Genomic and biological risk profiling: From medicalization to empowerment

Mats Hansson, Karim Raza, M Falahee

Research output: Chapter in Book/Report/Conference proceedingChapter (peer-reviewed)peer-review

Abstract

Genomic risk profiling is developing rapidly in many disease areas as part of a growing concern to stratify medical intervention and prevention in accordance with individual characteristics. Within the Mind the Risk project we have studied perceptions of risk and predictive testing both for patients and individuals at risk of developing RA in the future.

We discuss some of the results here in relation to the pros and cons of risk prediction. On the one hand, providing information about personal risk may be seen as an aspect of medicalization where healthy individuals are labelled as ‘at risk’ and therefore responsible for taking preventive actions. On the other hand, it may provide helpful information that will enable autonomous health related decision-making. Moreover, there is a risk that preventive testing and treatment may be requested and used more by some groups in society than others. Such a development risks increasing differences in health between different groups.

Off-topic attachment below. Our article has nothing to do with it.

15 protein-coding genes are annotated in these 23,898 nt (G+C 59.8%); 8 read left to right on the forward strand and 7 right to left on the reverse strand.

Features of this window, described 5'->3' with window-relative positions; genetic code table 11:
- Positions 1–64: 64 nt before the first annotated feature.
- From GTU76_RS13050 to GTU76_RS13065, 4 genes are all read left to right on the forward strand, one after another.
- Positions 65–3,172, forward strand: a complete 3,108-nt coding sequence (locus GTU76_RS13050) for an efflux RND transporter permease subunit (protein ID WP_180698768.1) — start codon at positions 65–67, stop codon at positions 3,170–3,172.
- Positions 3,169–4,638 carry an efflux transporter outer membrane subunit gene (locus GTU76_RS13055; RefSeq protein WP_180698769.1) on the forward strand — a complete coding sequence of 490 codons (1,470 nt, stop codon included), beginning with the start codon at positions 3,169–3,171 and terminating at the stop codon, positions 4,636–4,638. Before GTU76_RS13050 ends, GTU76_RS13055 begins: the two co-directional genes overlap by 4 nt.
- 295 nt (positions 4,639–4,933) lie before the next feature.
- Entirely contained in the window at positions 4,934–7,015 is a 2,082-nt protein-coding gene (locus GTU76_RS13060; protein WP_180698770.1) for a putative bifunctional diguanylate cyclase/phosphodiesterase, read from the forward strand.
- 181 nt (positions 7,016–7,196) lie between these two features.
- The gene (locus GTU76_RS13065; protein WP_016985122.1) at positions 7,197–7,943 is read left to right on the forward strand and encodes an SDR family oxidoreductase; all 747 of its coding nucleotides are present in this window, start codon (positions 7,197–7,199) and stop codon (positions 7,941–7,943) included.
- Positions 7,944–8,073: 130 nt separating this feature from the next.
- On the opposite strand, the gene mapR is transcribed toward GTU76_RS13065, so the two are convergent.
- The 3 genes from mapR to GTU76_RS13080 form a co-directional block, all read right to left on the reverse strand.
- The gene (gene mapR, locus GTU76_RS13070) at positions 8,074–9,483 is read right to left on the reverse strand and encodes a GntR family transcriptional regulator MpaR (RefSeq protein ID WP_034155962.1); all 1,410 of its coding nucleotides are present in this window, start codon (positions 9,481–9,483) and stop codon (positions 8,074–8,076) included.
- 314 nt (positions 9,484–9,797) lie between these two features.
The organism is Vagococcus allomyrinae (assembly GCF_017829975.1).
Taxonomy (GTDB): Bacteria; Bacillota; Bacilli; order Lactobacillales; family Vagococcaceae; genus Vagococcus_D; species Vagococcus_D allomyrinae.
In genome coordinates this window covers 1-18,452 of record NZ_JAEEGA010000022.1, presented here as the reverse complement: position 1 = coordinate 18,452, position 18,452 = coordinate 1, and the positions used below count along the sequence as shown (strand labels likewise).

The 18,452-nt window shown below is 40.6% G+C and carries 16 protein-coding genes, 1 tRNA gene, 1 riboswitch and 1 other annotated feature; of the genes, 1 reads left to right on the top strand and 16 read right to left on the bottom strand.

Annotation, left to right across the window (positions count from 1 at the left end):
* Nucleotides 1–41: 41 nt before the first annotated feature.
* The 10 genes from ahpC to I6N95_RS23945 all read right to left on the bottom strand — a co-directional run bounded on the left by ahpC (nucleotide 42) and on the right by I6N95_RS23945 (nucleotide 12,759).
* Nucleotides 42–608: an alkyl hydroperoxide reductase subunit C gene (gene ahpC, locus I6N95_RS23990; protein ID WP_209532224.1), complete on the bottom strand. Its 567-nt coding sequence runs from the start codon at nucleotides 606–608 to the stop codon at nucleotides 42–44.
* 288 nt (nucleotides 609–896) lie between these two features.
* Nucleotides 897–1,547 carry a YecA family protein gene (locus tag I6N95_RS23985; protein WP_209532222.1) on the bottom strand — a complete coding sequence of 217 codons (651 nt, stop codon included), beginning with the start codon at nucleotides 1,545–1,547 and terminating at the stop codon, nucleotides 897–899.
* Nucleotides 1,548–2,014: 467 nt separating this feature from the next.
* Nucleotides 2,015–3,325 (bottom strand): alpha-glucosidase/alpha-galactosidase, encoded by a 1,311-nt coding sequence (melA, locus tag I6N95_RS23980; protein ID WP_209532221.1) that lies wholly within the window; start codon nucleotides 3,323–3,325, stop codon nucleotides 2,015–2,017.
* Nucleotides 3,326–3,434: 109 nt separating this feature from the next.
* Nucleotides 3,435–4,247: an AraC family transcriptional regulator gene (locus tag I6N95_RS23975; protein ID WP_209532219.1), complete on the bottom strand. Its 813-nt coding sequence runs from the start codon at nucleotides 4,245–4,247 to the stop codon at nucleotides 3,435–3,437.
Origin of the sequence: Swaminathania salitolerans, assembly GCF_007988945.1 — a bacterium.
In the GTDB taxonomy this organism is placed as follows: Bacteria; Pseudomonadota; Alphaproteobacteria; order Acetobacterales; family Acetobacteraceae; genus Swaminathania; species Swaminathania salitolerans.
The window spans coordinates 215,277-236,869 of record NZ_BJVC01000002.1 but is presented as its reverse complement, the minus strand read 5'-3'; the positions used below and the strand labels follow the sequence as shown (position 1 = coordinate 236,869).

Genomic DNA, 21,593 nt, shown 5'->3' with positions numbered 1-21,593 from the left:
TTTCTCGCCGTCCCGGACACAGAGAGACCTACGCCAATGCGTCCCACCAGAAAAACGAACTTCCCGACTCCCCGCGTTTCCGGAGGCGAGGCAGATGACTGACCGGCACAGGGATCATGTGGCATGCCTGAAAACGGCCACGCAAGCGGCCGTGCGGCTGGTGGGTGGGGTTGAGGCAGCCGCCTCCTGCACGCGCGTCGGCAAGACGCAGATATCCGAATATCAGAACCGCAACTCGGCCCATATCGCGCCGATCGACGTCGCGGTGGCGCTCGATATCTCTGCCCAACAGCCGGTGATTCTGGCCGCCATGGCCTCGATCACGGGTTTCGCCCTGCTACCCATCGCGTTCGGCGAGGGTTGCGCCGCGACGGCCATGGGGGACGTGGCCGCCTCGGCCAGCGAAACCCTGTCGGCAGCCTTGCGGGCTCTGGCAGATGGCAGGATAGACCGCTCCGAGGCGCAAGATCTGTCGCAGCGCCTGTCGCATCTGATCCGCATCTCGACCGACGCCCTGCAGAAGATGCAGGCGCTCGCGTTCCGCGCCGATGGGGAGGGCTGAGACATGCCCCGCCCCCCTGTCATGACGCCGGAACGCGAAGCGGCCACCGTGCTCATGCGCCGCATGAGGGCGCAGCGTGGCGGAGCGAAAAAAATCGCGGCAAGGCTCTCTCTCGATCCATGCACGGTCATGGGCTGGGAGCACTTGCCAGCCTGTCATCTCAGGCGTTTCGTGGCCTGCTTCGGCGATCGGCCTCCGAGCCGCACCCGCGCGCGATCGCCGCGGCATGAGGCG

For RA, early intervention is associated with improved outcomes, but predictive approaches need to be accompanied by appropriate educational and psychological support. Based on work by McAllister et al. we will suggest a framework of empowerment to support the development of personalized medicine and predictive testing in order to evade the pitfalls of medicalization and loss of autonomous control.
Original languageEnglish
Title of host publicationEthical, Social and Psychological Impacts of Genomic Risk Communication
EditorsMats Hansson, Ulrik Kihlbom, Silke Schicktanz
PublisherRoutledge, Taylor & Francis, London
Number of pages14
DOIs
Publication statusPublished - Nov 2020

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